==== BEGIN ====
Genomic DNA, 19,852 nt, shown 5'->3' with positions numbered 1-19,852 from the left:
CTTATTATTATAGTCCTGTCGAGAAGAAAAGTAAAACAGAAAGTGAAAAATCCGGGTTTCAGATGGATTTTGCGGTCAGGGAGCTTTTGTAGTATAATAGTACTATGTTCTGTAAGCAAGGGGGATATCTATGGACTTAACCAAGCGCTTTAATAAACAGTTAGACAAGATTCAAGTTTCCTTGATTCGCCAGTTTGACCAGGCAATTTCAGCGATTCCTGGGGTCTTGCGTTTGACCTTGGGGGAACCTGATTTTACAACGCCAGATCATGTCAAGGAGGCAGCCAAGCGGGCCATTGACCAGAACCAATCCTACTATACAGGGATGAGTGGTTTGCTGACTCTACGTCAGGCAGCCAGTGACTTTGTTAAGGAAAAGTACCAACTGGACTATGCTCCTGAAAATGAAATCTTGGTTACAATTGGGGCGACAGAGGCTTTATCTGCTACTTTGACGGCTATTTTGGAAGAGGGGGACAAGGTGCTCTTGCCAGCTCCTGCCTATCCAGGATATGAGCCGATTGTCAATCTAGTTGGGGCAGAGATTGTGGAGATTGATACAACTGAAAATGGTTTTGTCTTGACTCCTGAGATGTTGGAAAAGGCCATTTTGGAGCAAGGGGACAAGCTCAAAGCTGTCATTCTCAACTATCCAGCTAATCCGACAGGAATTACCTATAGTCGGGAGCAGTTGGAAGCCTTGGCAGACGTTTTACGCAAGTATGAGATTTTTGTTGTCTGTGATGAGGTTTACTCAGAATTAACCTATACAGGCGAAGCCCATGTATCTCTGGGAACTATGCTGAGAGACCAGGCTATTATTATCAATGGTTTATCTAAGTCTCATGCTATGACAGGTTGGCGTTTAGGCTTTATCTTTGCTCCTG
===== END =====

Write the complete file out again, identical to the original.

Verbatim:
Genomic DNA, 19,852 nt, shown 5'->3' with positions numbered 1-19,852 from the left:
CTTATTATTATAGTCCTGTCGAGAAGAAAAGTAAAACAGAAAGTGAAAAATCCGGGTTTCAGATGGATTTTGCGGTCAGGGAGCTTTTGTAGTATAATAGTACTATGTTCTGTAAGCAAGGGGGATATCTATGGACTTAACCAAGCGCTTTAATAAACAGTTAGACAAGATTCAAGTTTCCTTGATTCGCCAGTTTGACCAGGCAATTTCAGCGATTCCTGGGGTCTTGCGTTTGACCTTGGGGGAACCTGATTTTACAACGCCAGATCATGTCAAGGAGGCAGCCAAGCGGGCCATTGACCAGAACCAATCCTACTATACAGGGATGAGTGGTTTGCTGACTCTACGTCAGGCAGCCAGTGACTTTGTTAAGGAAAAGTACCAACTGGACTATGCTCCTGAAAATGAAATCTTGGTTACAATTGGGGCGACAGAGGCTTTATCTGCTACTTTGACGGCTATTTTGGAAGAGGGGGACAAGGTGCTCTTGCCAGCTCCTGCCTATCCAGGATATGAGCCGATTGTCAATCTAGTTGGGGCAGAGATTGTGGAGATTGATACAACTGAAAATGGTTTTGTCTTGACTCCTGAGATGTTGGAAAAGGCCATTTTGGAGCAAGGGGACAAGCTCAAAGCTGTCATTCTCAACTATCCAGCTAATCCGACAGGAATTACCTATAGTCGGGAGCAGTTGGAAGCCTTGGCAGACGTTTTACGCAAGTATGAGATTTTTGTTGTCTGTGATGAGGTTTACTCAGAATTAACCTATACAGGCGAAGCCCATGTATCTCTGGGAACTATGCTGAGAGACCAGGCTATTATTATCAATGGTTTATCTAAGTCTCATGCTATGACAGGTTGGCGTTTAGGCTTTATCTTTGCTCCTG